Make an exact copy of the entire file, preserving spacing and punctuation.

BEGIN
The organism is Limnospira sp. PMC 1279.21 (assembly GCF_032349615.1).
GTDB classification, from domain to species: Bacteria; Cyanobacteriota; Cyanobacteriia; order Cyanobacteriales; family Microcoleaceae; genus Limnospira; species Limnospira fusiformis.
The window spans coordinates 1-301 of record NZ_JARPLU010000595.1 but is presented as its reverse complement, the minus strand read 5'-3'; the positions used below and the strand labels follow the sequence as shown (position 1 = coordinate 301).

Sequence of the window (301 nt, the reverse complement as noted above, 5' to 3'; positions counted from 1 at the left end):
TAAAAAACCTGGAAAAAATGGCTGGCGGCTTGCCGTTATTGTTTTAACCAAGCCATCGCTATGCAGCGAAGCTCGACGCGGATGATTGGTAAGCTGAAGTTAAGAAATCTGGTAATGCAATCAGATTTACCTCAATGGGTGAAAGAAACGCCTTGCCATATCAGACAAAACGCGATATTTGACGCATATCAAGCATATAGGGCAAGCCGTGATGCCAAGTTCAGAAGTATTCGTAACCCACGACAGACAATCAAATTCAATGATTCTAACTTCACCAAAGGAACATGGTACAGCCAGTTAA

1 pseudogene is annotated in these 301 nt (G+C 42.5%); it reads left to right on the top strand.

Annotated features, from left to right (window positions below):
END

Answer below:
The organism is Limnospira sp. PMC 1279.21 (assembly GCF_032349615.1).
GTDB classification, from domain to species: Bacteria; Cyanobacteriota; Cyanobacteriia; order Cyanobacteriales; family Microcoleaceae; genus Limnospira; species Limnospira fusiformis.
The window spans coordinates 1-301 of record NZ_JARPLU010000595.1 but is presented as its reverse complement, the minus strand read 5'-3'; the positions used below and the strand labels follow the sequence as shown (position 1 = coordinate 301).

Sequence of the window (301 nt, the reverse complement as noted above, 5' to 3'; positions counted from 1 at the left end):
TAAAAAACCTGGAAAAAATGGCTGGCGGCTTGCCGTTATTGTTTTAACCAAGCCATCGCTATGCAGCGAAGCTCGACGCGGATGATTGGTAAGCTGAAGTTAAGAAATCTGGTAATGCAATCAGATTTACCTCAATGGGTGAAAGAAACGCCTTGCCATATCAGACAAAACGCGATATTTGACGCATATCAAGCATATAGGGCAAGCCGTGATGCCAAGTTCAGAAGTATTCGTAACCCACGACAGACAATCAAATTCAATGATTCTAACTTCACCAAAGGAACATGGTACAGCCAGTTAA

1 pseudogene is annotated in these 301 nt (G+C 42.5%); it reads left to right on the top strand.

Annotated features, from left to right (window positions below):